Quality of care suffering, says regulator

CQC chief executive David Behan: ''We don't want staff taking at people, but talking to them''

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The quality of services provided to people across the health and care sectors in England is beginning to suffer, according to the regulator.

The Care Quality Commission's (CQC) warning comes after it looked at data from more than 13,000 inspections.

The regulator said staff pressures and the rise in complex cases seen in the ageing population meant everyone from hospitals to care homes was struggling.

Overall, one in four services failed at least one of the 16 key standards.

Among the most commonly failed areas were the standards relating to dignity and respect, nutrition, care and welfare and the workforce, which covers both numbers and skills of staff.

The regulator said the pressures on the system meant staff were increasingly unable to focus on the individual needs of people for whom they were caring.

Instead, they were essentially running through to-do lists in the way they approached their responsibilities.


The CQC said it had created a culture in places that were struggling where the "unacceptable becomes the norm".

It said it was taking enforcement action in places where the most serious failings had been identified.

CQC chief executive David Behan said despite the pressures there was no excuse for poor performance.

Sector-by-sector breakdown

  • NHS - The regulator looked at all 291 providers from hospitals to mental health services. In total, 22% failed at least one standard. It came amid ever increasing demand for care, the report said.
  • Social care - Inspections covered care homes, nursing homes and the help provided to people in their own home. Some 28% failed at least one standard. Problems were most acute in nursing homes, the CQC said.
  • Independent healthcare - Dominated by private hospitals that are increasingly involved in NHS care. But the most worrying performance seen in mental health, learning disabilities and substance misuse. A fifth failed at least one standard overall.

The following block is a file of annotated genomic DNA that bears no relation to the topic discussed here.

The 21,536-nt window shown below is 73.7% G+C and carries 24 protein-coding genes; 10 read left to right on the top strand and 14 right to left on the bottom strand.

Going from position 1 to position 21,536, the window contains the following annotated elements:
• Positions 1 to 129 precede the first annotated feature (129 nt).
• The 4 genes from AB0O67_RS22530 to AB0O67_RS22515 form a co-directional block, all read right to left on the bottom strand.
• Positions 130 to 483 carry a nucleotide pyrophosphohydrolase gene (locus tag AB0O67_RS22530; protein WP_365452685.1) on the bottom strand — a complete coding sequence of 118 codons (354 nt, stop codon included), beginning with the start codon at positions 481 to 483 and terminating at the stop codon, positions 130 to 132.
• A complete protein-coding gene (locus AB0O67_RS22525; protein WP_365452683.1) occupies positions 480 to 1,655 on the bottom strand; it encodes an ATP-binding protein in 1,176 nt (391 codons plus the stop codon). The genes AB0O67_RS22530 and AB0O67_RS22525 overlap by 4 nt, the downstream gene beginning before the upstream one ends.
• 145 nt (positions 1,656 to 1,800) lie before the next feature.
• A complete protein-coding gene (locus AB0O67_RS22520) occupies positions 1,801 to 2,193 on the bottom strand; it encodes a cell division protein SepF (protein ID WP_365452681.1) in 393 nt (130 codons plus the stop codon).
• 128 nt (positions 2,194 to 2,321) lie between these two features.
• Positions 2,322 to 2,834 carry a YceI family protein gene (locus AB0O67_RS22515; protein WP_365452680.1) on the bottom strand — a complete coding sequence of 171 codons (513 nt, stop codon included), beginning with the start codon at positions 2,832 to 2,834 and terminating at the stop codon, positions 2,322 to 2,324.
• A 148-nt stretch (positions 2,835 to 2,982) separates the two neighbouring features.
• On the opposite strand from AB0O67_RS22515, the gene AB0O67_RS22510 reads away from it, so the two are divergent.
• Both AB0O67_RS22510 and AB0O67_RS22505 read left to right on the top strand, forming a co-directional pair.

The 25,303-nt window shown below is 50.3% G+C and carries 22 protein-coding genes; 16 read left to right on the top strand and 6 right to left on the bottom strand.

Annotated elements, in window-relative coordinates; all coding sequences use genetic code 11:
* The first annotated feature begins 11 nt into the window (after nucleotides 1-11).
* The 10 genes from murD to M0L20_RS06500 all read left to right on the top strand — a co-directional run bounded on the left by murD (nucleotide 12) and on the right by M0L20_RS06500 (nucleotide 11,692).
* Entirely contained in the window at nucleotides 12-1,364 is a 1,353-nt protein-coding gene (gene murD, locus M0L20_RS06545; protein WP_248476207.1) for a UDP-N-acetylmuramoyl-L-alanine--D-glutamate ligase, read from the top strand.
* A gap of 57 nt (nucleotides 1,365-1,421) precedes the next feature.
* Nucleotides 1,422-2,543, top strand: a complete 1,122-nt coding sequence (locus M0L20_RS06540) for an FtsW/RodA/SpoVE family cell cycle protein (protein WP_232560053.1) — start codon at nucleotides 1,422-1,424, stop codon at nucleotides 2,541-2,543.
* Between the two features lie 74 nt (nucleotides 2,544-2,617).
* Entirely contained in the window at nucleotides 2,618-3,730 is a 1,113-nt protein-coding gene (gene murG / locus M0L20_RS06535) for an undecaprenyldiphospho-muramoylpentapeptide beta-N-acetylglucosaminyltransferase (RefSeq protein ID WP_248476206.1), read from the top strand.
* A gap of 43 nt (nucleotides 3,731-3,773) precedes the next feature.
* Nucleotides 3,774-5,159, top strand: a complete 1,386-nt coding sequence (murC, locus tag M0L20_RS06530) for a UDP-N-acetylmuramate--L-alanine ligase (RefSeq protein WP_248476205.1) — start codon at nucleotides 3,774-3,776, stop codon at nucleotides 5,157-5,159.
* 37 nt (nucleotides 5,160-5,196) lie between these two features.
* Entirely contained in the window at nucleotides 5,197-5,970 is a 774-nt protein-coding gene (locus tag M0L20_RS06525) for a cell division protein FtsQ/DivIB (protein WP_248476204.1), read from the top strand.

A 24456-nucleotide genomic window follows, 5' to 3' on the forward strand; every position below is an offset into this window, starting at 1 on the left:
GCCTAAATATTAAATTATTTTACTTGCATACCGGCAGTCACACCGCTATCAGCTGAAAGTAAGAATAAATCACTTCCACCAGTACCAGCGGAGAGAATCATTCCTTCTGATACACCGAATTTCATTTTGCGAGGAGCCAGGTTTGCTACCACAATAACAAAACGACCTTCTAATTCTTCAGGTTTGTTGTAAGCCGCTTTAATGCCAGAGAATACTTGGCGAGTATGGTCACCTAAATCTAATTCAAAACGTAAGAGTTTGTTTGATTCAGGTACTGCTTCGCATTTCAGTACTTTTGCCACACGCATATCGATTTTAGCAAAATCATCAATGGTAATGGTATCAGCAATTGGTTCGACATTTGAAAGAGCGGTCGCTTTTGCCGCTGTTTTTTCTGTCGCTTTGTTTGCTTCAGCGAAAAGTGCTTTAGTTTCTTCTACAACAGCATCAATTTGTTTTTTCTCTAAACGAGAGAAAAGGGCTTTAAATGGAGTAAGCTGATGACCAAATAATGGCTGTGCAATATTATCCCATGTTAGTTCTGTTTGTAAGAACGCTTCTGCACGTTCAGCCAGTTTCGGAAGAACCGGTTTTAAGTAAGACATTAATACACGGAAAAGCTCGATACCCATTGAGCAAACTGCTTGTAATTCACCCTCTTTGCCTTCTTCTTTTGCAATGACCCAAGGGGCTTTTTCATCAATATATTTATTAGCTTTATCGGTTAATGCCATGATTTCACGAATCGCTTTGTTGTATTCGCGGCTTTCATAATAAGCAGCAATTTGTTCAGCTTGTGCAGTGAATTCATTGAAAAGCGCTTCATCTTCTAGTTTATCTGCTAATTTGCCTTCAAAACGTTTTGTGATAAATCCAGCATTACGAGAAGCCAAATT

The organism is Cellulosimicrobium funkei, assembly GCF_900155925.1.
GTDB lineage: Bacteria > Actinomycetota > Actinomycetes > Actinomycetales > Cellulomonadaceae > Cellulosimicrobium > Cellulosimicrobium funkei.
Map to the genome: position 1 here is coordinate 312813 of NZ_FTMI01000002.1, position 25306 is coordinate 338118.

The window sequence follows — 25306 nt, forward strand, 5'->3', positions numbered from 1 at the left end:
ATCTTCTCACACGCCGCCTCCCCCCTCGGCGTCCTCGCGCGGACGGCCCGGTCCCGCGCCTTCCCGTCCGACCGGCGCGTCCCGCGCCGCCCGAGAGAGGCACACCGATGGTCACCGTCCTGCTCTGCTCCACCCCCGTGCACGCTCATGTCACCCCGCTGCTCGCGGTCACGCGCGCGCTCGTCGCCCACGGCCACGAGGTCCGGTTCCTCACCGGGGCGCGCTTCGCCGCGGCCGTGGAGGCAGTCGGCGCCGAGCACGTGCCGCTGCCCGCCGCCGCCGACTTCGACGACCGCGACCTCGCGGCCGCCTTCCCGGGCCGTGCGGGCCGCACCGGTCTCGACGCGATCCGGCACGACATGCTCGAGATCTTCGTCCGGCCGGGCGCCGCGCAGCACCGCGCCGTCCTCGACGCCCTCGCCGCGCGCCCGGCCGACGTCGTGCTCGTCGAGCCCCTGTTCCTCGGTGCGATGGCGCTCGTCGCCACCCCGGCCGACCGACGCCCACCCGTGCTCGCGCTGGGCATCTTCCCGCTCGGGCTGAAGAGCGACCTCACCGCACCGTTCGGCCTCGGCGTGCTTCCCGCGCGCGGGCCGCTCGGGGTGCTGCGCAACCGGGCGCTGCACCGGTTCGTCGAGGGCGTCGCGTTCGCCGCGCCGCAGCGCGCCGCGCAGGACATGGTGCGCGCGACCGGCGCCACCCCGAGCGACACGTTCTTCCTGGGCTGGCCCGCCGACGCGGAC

• Dentistry - The industry had been growing over the past decade, the CQC noted. NHS care accounts for 58% of the market. In total, 12% failed on at least one standard.

"Health and care services need to rise to the challenge," he added.

The stock-take is the most comprehensive yet provided by one regulator.

It covers every corner of the health and social care sectors with the exception of GP practices, which will come under the regulation regime from next year.

The 13,000 inspections cover a third of the health and care sectors.

They incorporate NHS services, such as hospitals and mental health services, care homes, nursing homes, home help, dentistry and the independent sector, which includes private hospitals and charity-run services.

Broken down by sectors, the report showed 22% of the NHS had failed on at least one standard, 19% of the independent healthcare, 28% of social care and 12% of dentistry.

It is the first year the CQC has had such comprehensive data and so a comparison with 2010-11 is not possible.

However, the regulator said during its inspections the picture emerging was one where providers of care were finding it more difficult.

The report comes just a day after the Patients Association warned about standards of care after publishing a dossier of 13 "appalling" cases of care given to NHS patients.

Katherine Murphy, of the Patients Association, said the findings were "scandalous", adding patients were receiving substandard care across the country every day.

And Peter Carter, general secretary of the Royal College of Nursing, said the CQC warning echoed what the union's members had been saying.

"We hope that this report acts as a warning that cutting staff at a time when the country's health care needs are becoming more complex is a recipe for disaster."

Health Secretary Jeremy Hunt said: "While there is much to praise about the NHS and social care today we still need to do much more to raise standards of care across the board.

"I've made it absolutely clear that quality of care needs to be valued as highly as the quality of treatment. And that there can be no hiding place for those providing poor care or sub-standard practice."

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